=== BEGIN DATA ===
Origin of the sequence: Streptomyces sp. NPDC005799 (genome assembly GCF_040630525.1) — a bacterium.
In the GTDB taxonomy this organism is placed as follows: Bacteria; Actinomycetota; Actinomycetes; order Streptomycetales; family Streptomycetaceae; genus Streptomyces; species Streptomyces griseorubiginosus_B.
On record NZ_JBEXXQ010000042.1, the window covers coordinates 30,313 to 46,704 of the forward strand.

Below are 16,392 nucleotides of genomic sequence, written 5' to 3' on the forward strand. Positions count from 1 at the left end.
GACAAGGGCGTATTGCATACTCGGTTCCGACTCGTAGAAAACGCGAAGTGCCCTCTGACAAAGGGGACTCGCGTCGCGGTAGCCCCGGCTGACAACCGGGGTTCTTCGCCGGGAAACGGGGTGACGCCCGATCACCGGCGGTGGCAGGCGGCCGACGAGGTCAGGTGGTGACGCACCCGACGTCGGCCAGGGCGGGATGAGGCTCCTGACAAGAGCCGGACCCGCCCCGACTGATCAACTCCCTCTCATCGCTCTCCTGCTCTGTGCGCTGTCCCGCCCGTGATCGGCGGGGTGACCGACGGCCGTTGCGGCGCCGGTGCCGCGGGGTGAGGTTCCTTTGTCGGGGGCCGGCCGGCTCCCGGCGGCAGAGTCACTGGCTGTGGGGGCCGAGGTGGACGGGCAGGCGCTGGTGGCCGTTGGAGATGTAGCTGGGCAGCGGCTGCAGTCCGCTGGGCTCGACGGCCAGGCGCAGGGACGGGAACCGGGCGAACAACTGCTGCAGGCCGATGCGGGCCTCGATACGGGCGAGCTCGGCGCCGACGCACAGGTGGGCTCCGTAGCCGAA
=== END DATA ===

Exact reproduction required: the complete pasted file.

Origin of the sequence: Streptomyces sp. NPDC005799 (genome assembly GCF_040630525.1) — a bacterium.
In the GTDB taxonomy this organism is placed as follows: Bacteria; Actinomycetota; Actinomycetes; order Streptomycetales; family Streptomycetaceae; genus Streptomyces; species Streptomyces griseorubiginosus_B.
On record NZ_JBEXXQ010000042.1, the window covers coordinates 30,313 to 46,704 of the forward strand.

Below are 16,392 nucleotides of genomic sequence, written 5' to 3' on the forward strand. Positions count from 1 at the left end.
GACAAGGGCGTATTGCATACTCGGTTCCGACTCGTAGAAAACGCGAAGTGCCCTCTGACAAAGGGGACTCGCGTCGCGGTAGCCCCGGCTGACAACCGGGGTTCTTCGCCGGGAAACGGGGTGACGCCCGATCACCGGCGGTGGCAGGCGGCCGACGAGGTCAGGTGGTGACGCACCCGACGTCGGCCAGGGCGGGATGAGGCTCCTGACAAGAGCCGGACCCGCCCCGACTGATCAACTCCCTCTCATCGCTCTCCTGCTCTGTGCGCTGTCCCGCCCGTGATCGGCGGGGTGACCGACGGCCGTTGCGGCGCCGGTGCCGCGGGGTGAGGTTCCTTTGTCGGGGGCCGGCCGGCTCCCGGCGGCAGAGTCACTGGCTGTGGGGGCCGAGGTGGACGGGCAGGCGCTGGTGGCCGTTGGAGATGTAGCTGGGCAGCGGCTGCAGTCCGCTGGGCTCGACGGCCAGGCGCAGGGACGGGAACCGGGCGAACAACTGCTGCAGGCCGATGCGGGCCTCGATACGGGCGAGCTCGGCGCCGACGCACAGGTGGGCTCCGTAGCCGAA